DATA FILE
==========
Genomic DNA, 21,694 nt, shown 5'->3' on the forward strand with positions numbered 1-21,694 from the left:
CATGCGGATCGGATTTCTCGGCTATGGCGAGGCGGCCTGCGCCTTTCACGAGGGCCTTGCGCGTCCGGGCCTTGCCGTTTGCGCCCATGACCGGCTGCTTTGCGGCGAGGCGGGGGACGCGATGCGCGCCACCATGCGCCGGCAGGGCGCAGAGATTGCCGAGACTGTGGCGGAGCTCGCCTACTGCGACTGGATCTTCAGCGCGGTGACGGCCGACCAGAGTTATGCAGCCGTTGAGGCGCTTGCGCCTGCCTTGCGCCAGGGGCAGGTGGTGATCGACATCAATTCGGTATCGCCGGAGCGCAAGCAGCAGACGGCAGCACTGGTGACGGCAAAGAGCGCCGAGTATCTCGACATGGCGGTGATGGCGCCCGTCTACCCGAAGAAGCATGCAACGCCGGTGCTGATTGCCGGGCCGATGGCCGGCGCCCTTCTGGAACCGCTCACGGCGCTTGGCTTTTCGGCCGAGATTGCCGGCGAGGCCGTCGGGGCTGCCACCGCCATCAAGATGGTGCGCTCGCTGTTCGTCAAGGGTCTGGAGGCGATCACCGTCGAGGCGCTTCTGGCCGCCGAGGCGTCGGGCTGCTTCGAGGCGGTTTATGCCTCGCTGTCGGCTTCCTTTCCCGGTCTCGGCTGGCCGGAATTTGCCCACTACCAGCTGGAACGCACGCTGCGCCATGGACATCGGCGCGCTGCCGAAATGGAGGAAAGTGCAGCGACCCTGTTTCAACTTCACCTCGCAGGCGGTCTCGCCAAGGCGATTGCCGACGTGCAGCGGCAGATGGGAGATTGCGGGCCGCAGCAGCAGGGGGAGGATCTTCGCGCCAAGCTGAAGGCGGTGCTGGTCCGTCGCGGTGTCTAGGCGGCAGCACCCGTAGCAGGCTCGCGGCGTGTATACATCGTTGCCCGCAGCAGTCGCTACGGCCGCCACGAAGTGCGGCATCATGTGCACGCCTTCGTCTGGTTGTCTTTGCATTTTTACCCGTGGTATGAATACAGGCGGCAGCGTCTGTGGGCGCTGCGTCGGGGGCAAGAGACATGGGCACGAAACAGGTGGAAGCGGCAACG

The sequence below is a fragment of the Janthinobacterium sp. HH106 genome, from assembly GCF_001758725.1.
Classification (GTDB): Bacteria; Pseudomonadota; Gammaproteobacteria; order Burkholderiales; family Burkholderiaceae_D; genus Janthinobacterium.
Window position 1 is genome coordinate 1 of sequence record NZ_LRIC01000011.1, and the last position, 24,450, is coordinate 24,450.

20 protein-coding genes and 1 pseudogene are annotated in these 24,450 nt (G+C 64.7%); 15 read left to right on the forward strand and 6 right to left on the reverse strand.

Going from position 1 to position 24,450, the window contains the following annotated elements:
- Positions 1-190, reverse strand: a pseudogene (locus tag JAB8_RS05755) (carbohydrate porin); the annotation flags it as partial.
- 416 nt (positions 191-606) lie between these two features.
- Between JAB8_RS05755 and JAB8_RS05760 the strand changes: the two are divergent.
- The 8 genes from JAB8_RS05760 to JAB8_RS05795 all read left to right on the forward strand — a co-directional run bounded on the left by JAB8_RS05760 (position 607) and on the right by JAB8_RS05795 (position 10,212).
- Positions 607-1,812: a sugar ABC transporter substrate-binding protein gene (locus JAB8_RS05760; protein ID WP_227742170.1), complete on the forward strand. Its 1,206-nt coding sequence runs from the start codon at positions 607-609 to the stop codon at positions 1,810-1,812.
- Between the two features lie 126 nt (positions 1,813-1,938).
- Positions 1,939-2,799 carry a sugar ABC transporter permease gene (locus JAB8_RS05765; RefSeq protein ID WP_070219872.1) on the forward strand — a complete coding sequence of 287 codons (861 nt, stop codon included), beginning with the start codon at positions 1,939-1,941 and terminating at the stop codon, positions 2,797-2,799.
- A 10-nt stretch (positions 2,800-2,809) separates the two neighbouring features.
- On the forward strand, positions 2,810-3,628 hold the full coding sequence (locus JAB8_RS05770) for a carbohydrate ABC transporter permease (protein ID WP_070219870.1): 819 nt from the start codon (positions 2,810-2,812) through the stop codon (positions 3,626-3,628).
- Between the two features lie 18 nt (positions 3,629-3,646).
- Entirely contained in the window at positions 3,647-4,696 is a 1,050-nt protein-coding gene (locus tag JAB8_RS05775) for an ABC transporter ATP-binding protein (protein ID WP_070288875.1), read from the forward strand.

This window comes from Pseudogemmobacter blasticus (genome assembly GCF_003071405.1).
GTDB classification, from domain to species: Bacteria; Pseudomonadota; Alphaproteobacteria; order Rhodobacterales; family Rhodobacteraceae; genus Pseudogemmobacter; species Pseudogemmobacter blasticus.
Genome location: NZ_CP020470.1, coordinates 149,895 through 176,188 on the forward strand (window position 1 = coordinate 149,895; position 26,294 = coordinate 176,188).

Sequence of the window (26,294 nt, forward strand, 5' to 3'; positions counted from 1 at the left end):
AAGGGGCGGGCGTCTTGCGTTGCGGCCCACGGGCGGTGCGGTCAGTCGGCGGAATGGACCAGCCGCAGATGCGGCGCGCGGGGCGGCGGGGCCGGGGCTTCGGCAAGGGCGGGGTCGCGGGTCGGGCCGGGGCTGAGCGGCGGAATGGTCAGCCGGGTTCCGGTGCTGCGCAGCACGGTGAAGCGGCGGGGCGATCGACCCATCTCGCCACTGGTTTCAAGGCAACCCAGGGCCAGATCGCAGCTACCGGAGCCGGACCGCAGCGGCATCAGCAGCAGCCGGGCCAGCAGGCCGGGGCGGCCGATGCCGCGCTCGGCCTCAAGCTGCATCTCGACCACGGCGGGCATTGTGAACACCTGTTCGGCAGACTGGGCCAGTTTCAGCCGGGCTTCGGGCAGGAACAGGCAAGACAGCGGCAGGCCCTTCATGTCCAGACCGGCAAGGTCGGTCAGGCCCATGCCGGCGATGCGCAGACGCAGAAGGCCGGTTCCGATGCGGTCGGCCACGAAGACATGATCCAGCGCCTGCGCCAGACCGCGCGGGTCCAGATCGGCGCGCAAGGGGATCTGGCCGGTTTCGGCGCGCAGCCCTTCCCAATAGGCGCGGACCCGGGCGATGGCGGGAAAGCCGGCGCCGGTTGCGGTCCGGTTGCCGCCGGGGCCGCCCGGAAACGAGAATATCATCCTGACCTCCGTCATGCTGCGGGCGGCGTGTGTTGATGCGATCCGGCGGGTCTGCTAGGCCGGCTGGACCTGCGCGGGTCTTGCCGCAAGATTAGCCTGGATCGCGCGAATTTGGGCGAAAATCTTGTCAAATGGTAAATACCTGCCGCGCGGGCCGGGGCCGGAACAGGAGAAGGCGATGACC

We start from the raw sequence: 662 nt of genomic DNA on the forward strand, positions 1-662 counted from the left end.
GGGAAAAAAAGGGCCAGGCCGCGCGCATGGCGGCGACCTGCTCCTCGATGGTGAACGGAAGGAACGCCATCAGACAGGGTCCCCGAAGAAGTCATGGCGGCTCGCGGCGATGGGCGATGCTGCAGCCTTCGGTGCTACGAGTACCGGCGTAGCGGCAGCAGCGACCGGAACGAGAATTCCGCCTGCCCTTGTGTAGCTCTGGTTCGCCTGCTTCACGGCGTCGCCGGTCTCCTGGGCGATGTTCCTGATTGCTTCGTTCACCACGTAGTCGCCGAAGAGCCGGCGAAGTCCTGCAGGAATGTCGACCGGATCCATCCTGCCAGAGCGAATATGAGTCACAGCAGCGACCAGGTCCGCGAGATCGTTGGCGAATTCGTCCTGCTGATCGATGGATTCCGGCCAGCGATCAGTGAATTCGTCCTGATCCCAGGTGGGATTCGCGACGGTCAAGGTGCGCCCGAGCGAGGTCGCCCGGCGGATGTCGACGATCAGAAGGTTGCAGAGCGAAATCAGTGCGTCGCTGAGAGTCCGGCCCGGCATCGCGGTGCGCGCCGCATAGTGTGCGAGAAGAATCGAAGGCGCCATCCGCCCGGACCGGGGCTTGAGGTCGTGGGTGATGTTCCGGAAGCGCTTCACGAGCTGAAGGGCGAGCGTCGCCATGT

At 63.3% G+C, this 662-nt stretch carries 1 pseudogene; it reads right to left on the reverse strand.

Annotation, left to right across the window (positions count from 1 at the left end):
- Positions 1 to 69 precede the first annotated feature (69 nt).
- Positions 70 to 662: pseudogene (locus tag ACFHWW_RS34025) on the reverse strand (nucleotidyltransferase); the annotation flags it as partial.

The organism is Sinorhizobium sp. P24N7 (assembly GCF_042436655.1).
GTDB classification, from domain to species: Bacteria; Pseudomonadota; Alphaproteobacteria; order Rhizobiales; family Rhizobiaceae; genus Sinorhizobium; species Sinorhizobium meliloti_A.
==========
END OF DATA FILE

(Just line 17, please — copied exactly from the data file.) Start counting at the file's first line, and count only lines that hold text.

- Between the two features lie 18 nt (positions 3,629-3,646).